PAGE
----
Guidelines and Tips for Submitting Obituaries
You can cut and paste obits into our submission box, or send them via e-mail. But before you send anything, we'd really like for you to finish reading the rest of the page. Read the comments; then send the obits. If you do, it'll save us all a lot of trouble and extra typing.
We vastly prefer text obits to pictures of obits (again, cutting and pasting saves a lot of typing and we don't have to squint at some faded, fuzzy old picture). Please don't send pictures of newspaper clippings. Type the obits out first, and then send them. Also, please understand that these are obituary abstracts; ALL obits are edited for brevity and style.
The Important Stuff
You're probably here because you're thinking about submitting an obituary to Obit City. That's great! But just check out a few of these simple tips, and it'll make things go a lot more smoothly.
Please don't send obits that don't have death dates. "Tuesday" is not a death date. Yes, we know how to use a perpetual calendar; no, we're not going to do it a hundred times a day. Every obit must have a death date.
Every single obit submitted to this site is edited for brevity, and is also formatted to the site's style. If you cannot handle the obit being edited, then please don't submit it. These are obituary abstracts, not full obituaries.
Don't send huge batches of obits at once. Send a few (or better still, just one). You can always send more later. You can send as many as you like, but we prefer that you do it in small installments. Please don't ever send more than three at once.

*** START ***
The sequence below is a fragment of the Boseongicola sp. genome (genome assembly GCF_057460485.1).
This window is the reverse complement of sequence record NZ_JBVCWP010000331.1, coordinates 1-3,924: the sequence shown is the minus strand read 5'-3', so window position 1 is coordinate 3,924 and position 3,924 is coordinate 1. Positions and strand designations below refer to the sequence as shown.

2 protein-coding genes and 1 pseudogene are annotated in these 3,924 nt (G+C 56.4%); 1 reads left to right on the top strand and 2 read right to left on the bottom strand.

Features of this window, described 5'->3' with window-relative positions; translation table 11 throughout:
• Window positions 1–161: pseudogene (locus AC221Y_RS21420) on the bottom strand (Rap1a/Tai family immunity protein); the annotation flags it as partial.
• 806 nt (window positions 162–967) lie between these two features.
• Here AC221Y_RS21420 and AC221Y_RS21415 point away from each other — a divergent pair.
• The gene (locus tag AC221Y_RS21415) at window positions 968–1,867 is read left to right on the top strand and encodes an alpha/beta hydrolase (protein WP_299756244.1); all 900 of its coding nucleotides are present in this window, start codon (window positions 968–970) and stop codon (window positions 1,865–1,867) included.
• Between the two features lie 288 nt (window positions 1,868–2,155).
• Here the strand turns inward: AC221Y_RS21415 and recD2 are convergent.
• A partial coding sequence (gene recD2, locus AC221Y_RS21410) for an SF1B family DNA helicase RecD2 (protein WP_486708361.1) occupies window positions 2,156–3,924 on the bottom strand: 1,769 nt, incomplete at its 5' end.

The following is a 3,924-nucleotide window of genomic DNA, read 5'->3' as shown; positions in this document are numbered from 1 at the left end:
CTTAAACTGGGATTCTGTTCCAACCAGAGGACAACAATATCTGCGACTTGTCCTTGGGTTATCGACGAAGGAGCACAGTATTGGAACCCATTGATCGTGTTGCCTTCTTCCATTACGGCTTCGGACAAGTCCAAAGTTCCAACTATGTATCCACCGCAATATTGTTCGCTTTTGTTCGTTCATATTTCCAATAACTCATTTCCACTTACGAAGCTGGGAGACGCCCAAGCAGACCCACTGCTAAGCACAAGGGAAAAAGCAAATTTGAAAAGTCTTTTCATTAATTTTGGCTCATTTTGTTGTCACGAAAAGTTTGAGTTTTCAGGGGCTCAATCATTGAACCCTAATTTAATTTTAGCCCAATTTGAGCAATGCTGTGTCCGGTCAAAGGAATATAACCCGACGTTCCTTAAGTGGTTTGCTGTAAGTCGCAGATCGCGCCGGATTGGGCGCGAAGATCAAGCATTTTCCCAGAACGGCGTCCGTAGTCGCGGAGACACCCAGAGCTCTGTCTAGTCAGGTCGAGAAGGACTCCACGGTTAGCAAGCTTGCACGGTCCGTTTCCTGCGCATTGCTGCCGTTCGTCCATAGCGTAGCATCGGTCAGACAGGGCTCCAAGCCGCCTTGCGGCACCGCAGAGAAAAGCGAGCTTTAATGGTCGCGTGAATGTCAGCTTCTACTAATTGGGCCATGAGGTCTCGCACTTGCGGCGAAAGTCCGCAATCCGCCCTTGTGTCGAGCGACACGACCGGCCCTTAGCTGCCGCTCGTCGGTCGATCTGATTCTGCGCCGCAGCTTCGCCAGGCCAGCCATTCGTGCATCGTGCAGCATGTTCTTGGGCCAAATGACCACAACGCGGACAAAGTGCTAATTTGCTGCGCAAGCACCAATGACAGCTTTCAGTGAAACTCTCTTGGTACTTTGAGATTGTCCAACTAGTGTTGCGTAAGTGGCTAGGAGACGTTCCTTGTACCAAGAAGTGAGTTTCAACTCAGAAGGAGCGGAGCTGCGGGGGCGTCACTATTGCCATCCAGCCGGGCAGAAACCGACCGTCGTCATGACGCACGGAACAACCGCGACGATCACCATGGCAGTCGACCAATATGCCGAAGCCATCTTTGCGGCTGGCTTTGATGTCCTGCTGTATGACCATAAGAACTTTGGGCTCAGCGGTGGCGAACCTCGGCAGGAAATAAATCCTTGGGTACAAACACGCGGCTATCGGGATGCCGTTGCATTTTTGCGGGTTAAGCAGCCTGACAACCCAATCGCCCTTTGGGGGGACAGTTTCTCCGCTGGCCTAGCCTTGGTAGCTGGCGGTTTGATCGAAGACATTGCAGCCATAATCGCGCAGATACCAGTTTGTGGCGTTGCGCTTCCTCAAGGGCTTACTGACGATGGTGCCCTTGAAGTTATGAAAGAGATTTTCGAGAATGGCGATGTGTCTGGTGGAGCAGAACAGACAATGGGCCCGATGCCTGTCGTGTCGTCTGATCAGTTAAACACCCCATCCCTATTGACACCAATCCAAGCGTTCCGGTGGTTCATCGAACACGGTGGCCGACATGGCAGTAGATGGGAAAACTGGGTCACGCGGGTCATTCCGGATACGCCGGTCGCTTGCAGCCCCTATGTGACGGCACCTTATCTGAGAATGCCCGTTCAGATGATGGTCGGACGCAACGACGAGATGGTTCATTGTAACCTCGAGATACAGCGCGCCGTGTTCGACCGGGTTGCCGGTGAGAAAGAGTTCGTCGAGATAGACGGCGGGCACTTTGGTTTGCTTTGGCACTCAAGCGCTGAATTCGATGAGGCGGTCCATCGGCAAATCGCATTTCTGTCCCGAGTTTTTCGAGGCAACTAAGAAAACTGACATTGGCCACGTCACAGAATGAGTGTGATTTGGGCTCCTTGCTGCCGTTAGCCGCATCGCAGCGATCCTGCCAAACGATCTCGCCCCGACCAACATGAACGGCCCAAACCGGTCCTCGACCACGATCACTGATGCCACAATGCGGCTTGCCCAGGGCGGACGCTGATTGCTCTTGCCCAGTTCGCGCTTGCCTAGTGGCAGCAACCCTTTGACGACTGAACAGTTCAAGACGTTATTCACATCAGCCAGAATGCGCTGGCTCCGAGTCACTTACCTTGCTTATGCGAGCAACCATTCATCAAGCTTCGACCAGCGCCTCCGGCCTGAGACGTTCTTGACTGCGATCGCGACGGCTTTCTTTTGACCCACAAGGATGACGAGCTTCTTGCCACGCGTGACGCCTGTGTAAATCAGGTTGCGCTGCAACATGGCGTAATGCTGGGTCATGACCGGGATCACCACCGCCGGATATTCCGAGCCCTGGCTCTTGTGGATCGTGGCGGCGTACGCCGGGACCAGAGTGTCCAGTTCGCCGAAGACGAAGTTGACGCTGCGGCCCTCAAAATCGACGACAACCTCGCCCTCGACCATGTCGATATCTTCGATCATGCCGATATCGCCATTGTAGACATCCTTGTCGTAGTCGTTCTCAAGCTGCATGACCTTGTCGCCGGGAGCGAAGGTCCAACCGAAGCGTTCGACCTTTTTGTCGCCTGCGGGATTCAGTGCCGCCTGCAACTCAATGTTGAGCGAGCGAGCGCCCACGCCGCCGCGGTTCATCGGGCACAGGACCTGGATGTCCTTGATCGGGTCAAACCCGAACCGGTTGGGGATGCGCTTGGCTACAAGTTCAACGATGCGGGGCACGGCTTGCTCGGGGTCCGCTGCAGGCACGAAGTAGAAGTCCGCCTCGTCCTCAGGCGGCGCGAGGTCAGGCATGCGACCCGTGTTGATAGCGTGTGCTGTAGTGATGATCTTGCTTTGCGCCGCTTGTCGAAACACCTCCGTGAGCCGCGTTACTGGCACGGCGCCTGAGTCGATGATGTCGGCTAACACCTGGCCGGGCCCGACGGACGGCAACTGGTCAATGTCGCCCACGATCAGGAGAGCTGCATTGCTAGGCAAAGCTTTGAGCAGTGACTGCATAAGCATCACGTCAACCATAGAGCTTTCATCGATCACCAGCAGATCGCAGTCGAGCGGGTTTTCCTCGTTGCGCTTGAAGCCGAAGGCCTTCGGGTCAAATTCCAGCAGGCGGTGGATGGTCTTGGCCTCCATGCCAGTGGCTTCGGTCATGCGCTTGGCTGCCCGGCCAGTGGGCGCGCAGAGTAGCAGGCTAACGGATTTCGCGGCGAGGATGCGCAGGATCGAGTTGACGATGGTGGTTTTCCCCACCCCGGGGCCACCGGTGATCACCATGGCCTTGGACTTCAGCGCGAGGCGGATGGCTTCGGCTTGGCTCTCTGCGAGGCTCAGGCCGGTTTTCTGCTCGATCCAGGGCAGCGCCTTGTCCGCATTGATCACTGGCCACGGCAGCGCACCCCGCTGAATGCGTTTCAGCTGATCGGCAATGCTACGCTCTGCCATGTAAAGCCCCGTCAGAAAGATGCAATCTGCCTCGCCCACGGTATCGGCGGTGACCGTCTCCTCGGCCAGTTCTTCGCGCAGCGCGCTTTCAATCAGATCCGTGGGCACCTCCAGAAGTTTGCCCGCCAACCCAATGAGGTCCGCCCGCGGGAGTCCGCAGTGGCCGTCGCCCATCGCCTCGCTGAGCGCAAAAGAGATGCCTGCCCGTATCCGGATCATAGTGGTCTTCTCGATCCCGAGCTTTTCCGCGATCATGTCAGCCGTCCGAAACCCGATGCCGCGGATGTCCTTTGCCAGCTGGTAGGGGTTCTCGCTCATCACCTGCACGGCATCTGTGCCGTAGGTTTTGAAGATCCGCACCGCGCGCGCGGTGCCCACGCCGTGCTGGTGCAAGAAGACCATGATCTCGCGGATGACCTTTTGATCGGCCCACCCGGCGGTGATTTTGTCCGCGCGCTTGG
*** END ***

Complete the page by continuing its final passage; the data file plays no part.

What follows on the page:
Here are the main things we're looking for in an obituary (not necessarily in this order):
Date of death
Date of birth
Names of parents
Club and/or religious affiliations
Relatives who preceded the deceased in death
Where the services (if any) were held
Whether the body was cremated, buried, donated to science, etc.
Location of interment, if applicable
The name of the funeral home that handled the arrangements.
Sometimes, not all of this information is available. We realize that. Just get as much of it as you can.
Older is better. We can get current obits all day long. Thousands of people die every day, so recent obits are quite easy to find. We prefer older obits, ones that might be difficult for the average person to locate. That's why we all need to work together. You may have research capabilities that we don't, just as we may have access to microfilm and other resources that you don't. Older obituaries are a real treasure. And by "older", we don't even necessarily mean "ancient".
Even obits from a mere decade ago are getting tougher to find.
The primary focus of Obit City is now on older obituaries.
We used to have a much longer list of guidelines, but this covers the basics. Sometimes, we use volunteers at Obit City. If you'd like to volunteer, just read over these guidelines, and send us an email. If there's anything you don't understand, we'll try to help clear up any confusion.